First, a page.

Like anything, writing requires practice. Having completed a novel in pseudo-Victorian first-person, I needed to write one in modern-day third-person, just to see what it was like, and whether or not this suited my personality. As it happens, I don’t think it does that much, but I’m making a damned good hash of it. Perservering out of my comfort zone is teaching me an awful lot about long-form fiction, which – given that I’m just a beginniner – is essential for me to improve my craft.

Which brings me to an important concept for all writers to remember: you are allowed to suck. The first draft is the vomit draft – it’s you typing out the story, transferring it from your head to the screen/paper before you forget it. Some bits will be great, some bits will be terrible. But the important thing is to get one word down after another until you reach the end. Then you can go back and fix it. Later. At the end. When you’re finished.

I’m trying to remind myself of this rule this week because while I’m hitting my daily target of 1667 words, for the past few days they’ve not been terribly good words. The story has reached a very crucial section where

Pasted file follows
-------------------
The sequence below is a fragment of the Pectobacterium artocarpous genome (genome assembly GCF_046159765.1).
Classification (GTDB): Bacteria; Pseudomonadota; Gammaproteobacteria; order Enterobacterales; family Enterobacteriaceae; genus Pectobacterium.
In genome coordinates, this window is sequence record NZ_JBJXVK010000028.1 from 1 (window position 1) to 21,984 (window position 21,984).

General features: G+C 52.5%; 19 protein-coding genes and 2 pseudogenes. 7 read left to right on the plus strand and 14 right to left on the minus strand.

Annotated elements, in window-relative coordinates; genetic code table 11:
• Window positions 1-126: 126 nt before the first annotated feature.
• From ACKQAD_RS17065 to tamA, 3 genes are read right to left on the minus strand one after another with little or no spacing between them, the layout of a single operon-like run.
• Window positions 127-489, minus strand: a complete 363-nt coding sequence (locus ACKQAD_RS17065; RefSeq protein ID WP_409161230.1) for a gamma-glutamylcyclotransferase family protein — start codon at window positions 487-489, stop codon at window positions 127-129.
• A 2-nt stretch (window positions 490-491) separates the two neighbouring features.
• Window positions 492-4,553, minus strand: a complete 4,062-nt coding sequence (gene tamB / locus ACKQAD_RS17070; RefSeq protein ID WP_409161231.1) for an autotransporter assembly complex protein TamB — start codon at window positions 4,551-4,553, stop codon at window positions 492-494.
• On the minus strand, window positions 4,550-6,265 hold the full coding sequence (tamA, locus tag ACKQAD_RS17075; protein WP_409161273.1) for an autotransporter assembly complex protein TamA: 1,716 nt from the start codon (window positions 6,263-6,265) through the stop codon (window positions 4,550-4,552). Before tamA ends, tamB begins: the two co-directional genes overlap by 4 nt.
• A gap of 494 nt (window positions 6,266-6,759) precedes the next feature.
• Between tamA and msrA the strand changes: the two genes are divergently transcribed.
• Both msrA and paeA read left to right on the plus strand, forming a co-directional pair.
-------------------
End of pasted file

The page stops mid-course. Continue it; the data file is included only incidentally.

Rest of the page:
Several Big and Important Things need to happen that change each and every one of the individual characters, effectively finishing Act II (most of which I haven’t really written yet) and leading into the final third.

It’s almost because the Several Big and Important Things are big and important that it has been very, very difficult to actually integrate them naturally into the story. First there was a big fight out on the streets of San Ventura between the superheroes and the supervillain. Then everyone went to the moon, and a couple of shocking secrets were revealed. There’s another fight (on the moon this time), and now the superheroes are retrospectively figuring out what went wrong, allowing them to return to the Earth and start Act III.

Which sounds great in the outline. And actually the outline is quite detailed at this point – this happens, that happens, X says that, Y realises this. But writing a story around it was surprisingly difficult. What has happened is that apart from the two big fights, the superheroes have basically sat around a table and discussed things very seriously for about a million pages, which is not only not particularly interesting, but at first glance seems to be the classic trap of plot exposition and info-dump. Take your protagonists, sit them down, and they’ll chinwag about the story for chapters without actually being involved in it.

Except – and here’s the problem – this is pretty much what the Seven Wonders would do anyway. They’re a committee of seven, they have big shiny conference rooms with 3D computer displays. Sitting down and talking about stuff while pretty graphics fly around is exactly their idea of fighting crime.

So what am I doing wrong? I’m worrying about the first draft, that’s what!

Yep, the last 3000 or so words will need reworking, probably significantly. But so what. All I need to do now is move everyone off the moon as quickly as possible (less chin-stroking around a conference table I think), and then on with the exciting Act III.

Panic averted. Carry on.